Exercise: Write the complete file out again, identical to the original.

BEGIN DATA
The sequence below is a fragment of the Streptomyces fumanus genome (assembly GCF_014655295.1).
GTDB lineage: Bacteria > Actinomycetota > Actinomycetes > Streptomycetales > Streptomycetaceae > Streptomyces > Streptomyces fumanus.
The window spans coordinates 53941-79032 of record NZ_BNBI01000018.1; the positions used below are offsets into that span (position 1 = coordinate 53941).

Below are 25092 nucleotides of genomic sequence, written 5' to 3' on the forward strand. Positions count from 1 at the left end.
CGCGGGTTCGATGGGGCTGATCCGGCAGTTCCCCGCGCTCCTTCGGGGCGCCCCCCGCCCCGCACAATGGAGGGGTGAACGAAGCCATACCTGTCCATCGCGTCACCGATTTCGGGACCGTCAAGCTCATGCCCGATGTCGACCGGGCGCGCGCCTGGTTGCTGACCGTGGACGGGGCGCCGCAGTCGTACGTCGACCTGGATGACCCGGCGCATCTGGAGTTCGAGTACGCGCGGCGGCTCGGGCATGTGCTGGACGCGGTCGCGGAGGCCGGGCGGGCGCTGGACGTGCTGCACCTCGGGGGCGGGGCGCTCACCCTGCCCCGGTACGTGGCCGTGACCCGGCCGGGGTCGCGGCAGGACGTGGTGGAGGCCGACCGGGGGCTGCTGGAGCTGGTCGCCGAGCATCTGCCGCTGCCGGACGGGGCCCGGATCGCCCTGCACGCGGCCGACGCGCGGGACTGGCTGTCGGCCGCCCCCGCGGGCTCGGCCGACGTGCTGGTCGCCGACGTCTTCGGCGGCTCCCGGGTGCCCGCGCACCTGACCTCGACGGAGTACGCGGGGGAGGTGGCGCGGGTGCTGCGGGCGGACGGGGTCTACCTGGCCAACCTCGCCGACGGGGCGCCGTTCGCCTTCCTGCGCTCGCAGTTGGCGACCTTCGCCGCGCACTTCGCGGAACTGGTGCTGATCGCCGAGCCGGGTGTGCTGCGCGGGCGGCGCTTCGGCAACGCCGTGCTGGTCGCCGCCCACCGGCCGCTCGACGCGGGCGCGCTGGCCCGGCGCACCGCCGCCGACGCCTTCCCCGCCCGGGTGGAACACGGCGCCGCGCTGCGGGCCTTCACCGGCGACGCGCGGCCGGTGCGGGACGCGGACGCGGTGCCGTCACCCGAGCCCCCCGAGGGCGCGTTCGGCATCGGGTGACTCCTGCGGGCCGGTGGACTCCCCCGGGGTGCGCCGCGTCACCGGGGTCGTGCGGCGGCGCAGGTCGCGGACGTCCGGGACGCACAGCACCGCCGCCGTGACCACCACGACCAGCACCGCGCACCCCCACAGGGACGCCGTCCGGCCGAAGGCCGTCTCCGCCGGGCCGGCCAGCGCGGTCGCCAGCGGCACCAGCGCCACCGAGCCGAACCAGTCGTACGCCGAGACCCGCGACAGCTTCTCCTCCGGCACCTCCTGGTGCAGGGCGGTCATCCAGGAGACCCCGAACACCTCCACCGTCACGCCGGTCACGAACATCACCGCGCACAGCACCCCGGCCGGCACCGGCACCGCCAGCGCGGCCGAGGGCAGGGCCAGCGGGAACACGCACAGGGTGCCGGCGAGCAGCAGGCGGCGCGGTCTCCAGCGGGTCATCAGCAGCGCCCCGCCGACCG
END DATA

The sequence below is a fragment of the Streptomyces fumanus genome (assembly GCF_014655295.1).
GTDB lineage: Bacteria > Actinomycetota > Actinomycetes > Streptomycetales > Streptomycetaceae > Streptomyces > Streptomyces fumanus.
The window spans coordinates 53941-79032 of record NZ_BNBI01000018.1; the positions used below are offsets into that span (position 1 = coordinate 53941).

Below are 25092 nucleotides of genomic sequence, written 5' to 3' on the forward strand. Positions count from 1 at the left end.
CGCGGGTTCGATGGGGCTGATCCGGCAGTTCCCCGCGCTCCTTCGGGGCGCCCCCCGCCCCGCACAATGGAGGGGTGAACGAAGCCATACCTGTCCATCGCGTCACCGATTTCGGGACCGTCAAGCTCATGCCCGATGTCGACCGGGCGCGCGCCTGGTTGCTGACCGTGGACGGGGCGCCGCAGTCGTACGTCGACCTGGATGACCCGGCGCATCTGGAGTTCGAGTACGCGCGGCGGCTCGGGCATGTGCTGGACGCGGTCGCGGAGGCCGGGCGGGCGCTGGACGTGCTGCACCTCGGGGGCGGGGCGCTCACCCTGCCCCGGTACGTGGCCGTGACCCGGCCGGGGTCGCGGCAGGACGTGGTGGAGGCCGACCGGGGGCTGCTGGAGCTGGTCGCCGAGCATCTGCCGCTGCCGGACGGGGCCCGGATCGCCCTGCACGCGGCCGACGCGCGGGACTGGCTGTCGGCCGCCCCCGCGGGCTCGGCCGACGTGCTGGTCGCCGACGTCTTCGGCGGCTCCCGGGTGCCCGCGCACCTGACCTCGACGGAGTACGCGGGGGAGGTGGCGCGGGTGCTGCGGGCGGACGGGGTCTACCTGGCCAACCTCGCCGACGGGGCGCCGTTCGCCTTCCTGCGCTCGCAGTTGGCGACCTTCGCCGCGCACTTCGCGGAACTGGTGCTGATCGCCGAGCCGGGTGTGCTGCGCGGGCGGCGCTTCGGCAACGCCGTGCTGGTCGCCGCCCACCGGCCGCTCGACGCGGGCGCGCTGGCCCGGCGCACCGCCGCCGACGCCTTCCCCGCCCGGGTGGAACACGGCGCCGCGCTGCGGGCCTTCACCGGCGACGCGCGGCCGGTGCGGGACGCGGACGCGGTGCCGTCACCCGAGCCCCCCGAGGGCGCGTTCGGCATCGGGTGACTCCTGCGGGCCGGTGGACTCCCCCGGGGTGCGCCGCGTCACCGGGGTCGTGCGGCGGCGCAGGTCGCGGACGTCCGGGACGCACAGCACCGCCGCCGTGACCACCACGACCAGCACCGCGCACCCCCACAGGGACGCCGTCCGGCCGAAGGCCGTCTCCGCCGGGCCGGCCAGCGCGGTCGCCAGCGGCACCAGCGCCACCGAGCCGAACCAGTCGTACGCCGAGACCCGCGACAGCTTCTCCTCCGGCACCTCCTGGTGCAGGGCGGTCATCCAGGAGACCCCGAACACCTCCACCGTCACGCCGGTCACGAACATCACCGCGCACAGCACCCCGGCCGGCACCGGCACCGCCAGCGCGGCCGAGGGCAGGGCCAGCGGGAACACGCACAGGGTGCCGGCGAGCAGCAGGCGGCGCGGTCTCCAGCGGGTCATCAGCAGCGCCCCGCCGACCG